How to Keep Poker from Becoming a Grind
There's an interesting stage in the development of a poker player that usually results in a decision to increase the volume of hands played.
Picture this, you used to suck, but now you're sucking less and less and finding that you are actually one of the best players at your limit. You might even find that you're making some money, sweet!
Then what happens to most players (including myself) is that you do some theoretical calculations, which turns out can be really dangerous.
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Why Poker Players are Dreamers
Let me provide an example: Bob Bobberson is a no-limit hold'em player and has moved up the limits and doing fairly well at 100NL; he sees that after 100,000 hands he has a winrate of 3.0 big blinds per 100 hands (bb/100). He then goes on a nice run over a few sessions and wins at 10 bb/100, and this is when he overestimates his ability.
He now figures that he has improved, and maybe to a point where he's winning at 8 bb/100 (thinking he's being modest with this winrate). Doing some quick and dirty calculations, he figures that if he moves up his tables from 4 to 8, he can play about 500 hands per hour, which is $40/hour at 100NL. "Wow!" Bob exclaims, as he starts to get thoughts of making serious money playing a "game". Even a solid 50NL player could foreseeable be tempted to try to make a living.
So Bob is really motivated to pad his bankroll and make some real money. He cranks up not only the amount of tables he is playing to 8, but also plays a minimum of 3 hours a day. Then two things happen:
1) After the first week Bob isn't really motivated to play - it's kind of boring now
2) Bob isn't winning at 8 bb/100, in fact he's only winning at 2 bb/100
Bob has essentially become what players call a "grinder". His winrate has suffered for multiple reasons:
* He can't table choose as well because of his hours and amount of tables
* His focus is split over more tables - less time for decisions
* He's not always motivated or focused to play
So now he's in a situation where he doesn't want to play but feels like he has to, even for a lousy $10 an hour. I used to be Bob, and most players have been at one time or another.
Why Poker Needs to be Fun
Maximizing your winrate is great. Not only do you make money, but the higher your winrate is, the smaller your swings are in general.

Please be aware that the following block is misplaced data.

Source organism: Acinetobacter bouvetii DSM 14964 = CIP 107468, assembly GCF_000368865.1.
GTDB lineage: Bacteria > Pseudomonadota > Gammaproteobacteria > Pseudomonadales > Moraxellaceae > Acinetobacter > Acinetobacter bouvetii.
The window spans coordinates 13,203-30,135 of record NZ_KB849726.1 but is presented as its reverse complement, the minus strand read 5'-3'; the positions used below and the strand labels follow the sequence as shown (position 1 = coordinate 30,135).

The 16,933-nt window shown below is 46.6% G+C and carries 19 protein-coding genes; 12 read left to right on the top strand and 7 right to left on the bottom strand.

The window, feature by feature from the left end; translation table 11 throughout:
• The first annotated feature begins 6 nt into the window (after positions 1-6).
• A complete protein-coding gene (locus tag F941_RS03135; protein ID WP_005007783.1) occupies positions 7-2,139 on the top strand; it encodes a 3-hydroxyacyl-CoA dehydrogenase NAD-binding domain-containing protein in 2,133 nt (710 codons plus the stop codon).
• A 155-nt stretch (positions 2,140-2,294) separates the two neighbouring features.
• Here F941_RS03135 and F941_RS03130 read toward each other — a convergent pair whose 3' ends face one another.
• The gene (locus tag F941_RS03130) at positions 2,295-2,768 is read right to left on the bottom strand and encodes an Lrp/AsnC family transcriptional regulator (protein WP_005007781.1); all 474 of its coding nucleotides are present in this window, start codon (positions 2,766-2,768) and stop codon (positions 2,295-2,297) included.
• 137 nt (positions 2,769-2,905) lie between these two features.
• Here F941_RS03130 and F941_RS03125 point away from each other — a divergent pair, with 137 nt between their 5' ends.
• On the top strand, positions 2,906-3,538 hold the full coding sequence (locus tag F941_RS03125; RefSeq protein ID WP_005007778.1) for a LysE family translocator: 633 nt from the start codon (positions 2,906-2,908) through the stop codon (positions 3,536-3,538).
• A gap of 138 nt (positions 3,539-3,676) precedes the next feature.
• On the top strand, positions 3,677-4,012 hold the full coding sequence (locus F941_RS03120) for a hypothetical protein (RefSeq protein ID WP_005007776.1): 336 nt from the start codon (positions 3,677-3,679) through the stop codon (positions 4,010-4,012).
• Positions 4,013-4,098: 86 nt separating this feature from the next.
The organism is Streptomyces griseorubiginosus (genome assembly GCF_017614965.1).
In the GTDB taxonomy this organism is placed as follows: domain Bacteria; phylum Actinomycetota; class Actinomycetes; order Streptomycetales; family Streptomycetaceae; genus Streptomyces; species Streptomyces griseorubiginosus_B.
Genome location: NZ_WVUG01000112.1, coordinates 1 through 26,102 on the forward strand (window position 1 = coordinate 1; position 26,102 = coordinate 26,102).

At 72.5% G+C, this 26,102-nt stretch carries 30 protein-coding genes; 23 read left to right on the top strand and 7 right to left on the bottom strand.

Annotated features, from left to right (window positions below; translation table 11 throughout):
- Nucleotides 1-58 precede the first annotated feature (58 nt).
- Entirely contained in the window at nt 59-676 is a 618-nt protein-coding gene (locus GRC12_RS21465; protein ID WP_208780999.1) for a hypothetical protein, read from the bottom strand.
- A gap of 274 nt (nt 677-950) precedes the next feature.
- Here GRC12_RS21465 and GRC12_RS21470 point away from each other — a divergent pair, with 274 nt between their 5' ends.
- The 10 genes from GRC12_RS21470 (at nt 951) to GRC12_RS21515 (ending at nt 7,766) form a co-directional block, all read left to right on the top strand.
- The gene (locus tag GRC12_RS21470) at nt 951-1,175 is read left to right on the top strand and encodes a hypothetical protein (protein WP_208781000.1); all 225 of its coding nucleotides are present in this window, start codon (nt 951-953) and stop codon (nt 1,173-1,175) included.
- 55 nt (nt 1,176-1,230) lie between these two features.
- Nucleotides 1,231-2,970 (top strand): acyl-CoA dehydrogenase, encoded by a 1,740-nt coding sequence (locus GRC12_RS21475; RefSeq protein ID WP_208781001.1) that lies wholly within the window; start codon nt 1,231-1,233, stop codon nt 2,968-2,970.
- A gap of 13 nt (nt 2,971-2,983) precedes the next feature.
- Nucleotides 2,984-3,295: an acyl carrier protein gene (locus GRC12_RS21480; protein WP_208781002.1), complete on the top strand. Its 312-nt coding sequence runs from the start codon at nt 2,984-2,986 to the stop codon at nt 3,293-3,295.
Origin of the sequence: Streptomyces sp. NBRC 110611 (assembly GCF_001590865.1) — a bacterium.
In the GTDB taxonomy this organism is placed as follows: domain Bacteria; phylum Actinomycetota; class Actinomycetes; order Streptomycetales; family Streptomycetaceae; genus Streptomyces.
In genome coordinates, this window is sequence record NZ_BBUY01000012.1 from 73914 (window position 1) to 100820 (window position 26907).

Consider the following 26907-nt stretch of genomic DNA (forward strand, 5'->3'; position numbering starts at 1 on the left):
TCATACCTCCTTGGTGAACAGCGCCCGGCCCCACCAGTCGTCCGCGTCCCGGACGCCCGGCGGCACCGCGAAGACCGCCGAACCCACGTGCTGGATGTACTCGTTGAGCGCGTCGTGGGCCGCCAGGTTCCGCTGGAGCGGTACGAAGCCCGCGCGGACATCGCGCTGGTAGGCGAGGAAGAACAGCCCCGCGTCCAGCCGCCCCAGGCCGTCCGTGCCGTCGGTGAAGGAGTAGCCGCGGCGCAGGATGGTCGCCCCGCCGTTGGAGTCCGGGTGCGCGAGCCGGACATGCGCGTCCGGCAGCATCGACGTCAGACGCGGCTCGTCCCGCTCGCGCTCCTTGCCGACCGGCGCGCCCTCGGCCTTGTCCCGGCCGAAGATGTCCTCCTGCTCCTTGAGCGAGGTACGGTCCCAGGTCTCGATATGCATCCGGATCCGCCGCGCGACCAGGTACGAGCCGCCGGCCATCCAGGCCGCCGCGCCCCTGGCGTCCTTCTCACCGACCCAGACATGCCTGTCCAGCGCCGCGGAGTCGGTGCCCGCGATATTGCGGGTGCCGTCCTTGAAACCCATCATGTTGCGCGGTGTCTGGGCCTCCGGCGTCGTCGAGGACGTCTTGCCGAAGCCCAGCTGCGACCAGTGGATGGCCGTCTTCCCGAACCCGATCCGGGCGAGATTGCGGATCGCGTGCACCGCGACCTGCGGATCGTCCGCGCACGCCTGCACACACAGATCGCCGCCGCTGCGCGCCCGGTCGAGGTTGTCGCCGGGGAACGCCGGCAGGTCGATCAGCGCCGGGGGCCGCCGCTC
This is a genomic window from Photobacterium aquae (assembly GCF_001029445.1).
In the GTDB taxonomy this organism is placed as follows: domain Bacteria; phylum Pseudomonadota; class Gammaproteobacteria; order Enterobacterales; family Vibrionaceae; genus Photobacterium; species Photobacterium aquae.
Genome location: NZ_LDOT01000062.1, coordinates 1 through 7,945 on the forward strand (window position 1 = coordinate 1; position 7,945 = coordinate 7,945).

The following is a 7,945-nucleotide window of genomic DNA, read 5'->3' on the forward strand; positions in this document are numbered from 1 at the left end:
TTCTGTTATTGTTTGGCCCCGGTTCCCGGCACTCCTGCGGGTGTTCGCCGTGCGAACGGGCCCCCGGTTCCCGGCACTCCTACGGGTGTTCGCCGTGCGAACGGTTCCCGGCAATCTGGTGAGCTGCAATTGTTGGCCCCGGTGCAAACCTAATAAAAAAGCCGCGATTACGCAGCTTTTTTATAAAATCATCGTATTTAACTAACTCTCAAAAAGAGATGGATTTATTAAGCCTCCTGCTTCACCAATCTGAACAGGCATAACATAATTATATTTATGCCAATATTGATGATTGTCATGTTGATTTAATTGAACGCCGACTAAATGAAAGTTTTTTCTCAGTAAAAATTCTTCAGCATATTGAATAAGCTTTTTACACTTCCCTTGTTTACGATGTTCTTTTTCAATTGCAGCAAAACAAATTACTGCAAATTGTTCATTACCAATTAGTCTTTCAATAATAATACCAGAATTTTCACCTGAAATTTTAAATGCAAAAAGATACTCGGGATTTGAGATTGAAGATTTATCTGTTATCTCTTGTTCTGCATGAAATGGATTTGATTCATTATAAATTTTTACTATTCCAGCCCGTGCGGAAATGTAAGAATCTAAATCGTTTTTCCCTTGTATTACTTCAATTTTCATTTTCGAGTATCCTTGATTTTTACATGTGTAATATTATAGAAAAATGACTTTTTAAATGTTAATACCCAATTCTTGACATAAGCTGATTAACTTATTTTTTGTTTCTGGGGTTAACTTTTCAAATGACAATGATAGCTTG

In order to maximize your winrate you need to enjoy playing. It has been proven in many other fields that people who enjoy what they do and are intrinsically motivated are much more successful than those driven by grinding out a paycheck. This doesn't mean you can't enjoy winning money, you can! What it means is that your main motivation needs to come from something else.
You need to begin by really thinking about what aspects of the game you enjoy. Some of the most aspects are:
* Competition: Taking on and beating others in a battle of wits
* Winning: Even though it all evens out over the long run, some people enjoy the uncertainty; the thrill of victory and the disappointment of loss, even if it's only temporary
* Problem Solving: Some people like myself enjoy taking a good problem like a tough poker hand, breaking it down and thinking it through until they can figure out the best solution
What you'll most likely find is that all the things you enjoy aren't possible if you approach the game in a way to maximize your hourly earnings. Additionally, playing to maximize your hourly earnings can reduce that amount over time as you burn out and lose motivation.
Focusing on long-term improvement will not only result in more success, but it will be a lot more fun and fulfilling.
A Happy Compromise
There is a way to get the best of both worlds here, and that's by making a few simple compromises. The true way to maximize your earnings and success as a poker player relies both on playing a decent amount, but also keeping it fun. There are three fundamental things you should keep in mind.
1. Take time off
The worst thing for your game is feeling like you have to play. When you are putting in more volume (either by playing more hours or tables), it will wear you out. You need to give yourself the freedom to evaluate before a session if you truly want to play or not. If you don't want to play take a break and do something else.
2. Vary the number of tables
If you end up increasing the amount of tables you play to increase your volume, consider having other sessions where you limit the amount to four or less. This lets you spend more time on the 'fun' aspects of the game and really think through your decisions.
3. Mix it up
Remember that one of the things that can make poker a grind is the potentially monotone feel of playing the same game time after time. Simply mixing things up and having a 'fun' day once in a while is great for your motivation levels. You could have a poker night with some friends in real life, or simply switch to a different poker game like Omaha or Limit (if you typically play No-limit), or even switch from cash games to tournaments or vice-versa.
Poker is a great game that is not only fun, but can teach you a tremendous amount and can also provide you with some winnings as well. Remember why you started playing in the first place and why you enjoy it. Doing so will be the key to a long and successful poker career, regardless of whether you just play on the side or if you take it to the next level at some point.